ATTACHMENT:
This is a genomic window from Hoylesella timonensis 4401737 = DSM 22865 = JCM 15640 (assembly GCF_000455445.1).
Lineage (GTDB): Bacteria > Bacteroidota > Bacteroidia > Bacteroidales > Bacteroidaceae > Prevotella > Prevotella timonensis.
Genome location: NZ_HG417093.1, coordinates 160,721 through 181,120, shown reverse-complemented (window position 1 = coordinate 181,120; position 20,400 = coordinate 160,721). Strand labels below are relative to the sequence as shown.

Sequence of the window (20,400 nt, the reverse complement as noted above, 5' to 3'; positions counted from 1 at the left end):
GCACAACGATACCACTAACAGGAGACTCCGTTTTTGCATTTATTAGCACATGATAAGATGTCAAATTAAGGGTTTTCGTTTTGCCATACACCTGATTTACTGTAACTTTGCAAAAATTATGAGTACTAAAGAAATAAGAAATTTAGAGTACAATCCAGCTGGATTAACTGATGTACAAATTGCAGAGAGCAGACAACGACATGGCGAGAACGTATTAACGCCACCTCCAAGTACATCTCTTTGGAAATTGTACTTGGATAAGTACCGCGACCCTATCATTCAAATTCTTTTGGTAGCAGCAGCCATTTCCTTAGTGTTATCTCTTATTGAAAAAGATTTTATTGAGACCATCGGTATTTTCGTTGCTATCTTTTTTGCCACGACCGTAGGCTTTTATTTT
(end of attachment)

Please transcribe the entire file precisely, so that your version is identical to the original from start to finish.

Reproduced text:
This is a genomic window from Hoylesella timonensis 4401737 = DSM 22865 = JCM 15640 (assembly GCF_000455445.1).
Lineage (GTDB): Bacteria > Bacteroidota > Bacteroidia > Bacteroidales > Bacteroidaceae > Prevotella > Prevotella timonensis.
Genome location: NZ_HG417093.1, coordinates 160,721 through 181,120, shown reverse-complemented (window position 1 = coordinate 181,120; position 20,400 = coordinate 160,721). Strand labels below are relative to the sequence as shown.

Sequence of the window (20,400 nt, the reverse complement as noted above, 5' to 3'; positions counted from 1 at the left end):
GCACAACGATACCACTAACAGGAGACTCCGTTTTTGCATTTATTAGCACATGATAAGATGTCAAATTAAGGGTTTTCGTTTTGCCATACACCTGATTTACTGTAACTTTGCAAAAATTATGAGTACTAAAGAAATAAGAAATTTAGAGTACAATCCAGCTGGATTAACTGATGTACAAATTGCAGAGAGCAGACAACGACATGGCGAGAACGTATTAACGCCACCTCCAAGTACATCTCTTTGGAAATTGTACTTGGATAAGTACCGCGACCCTATCATTCAAATTCTTTTGGTAGCAGCAGCCATTTCCTTAGTGTTATCTCTTATTGAAAAAGATTTTATTGAGACCATCGGTATTTTCGTTGCTATCTTTTTTGCCACGACCGTAGGCTTTTATTTT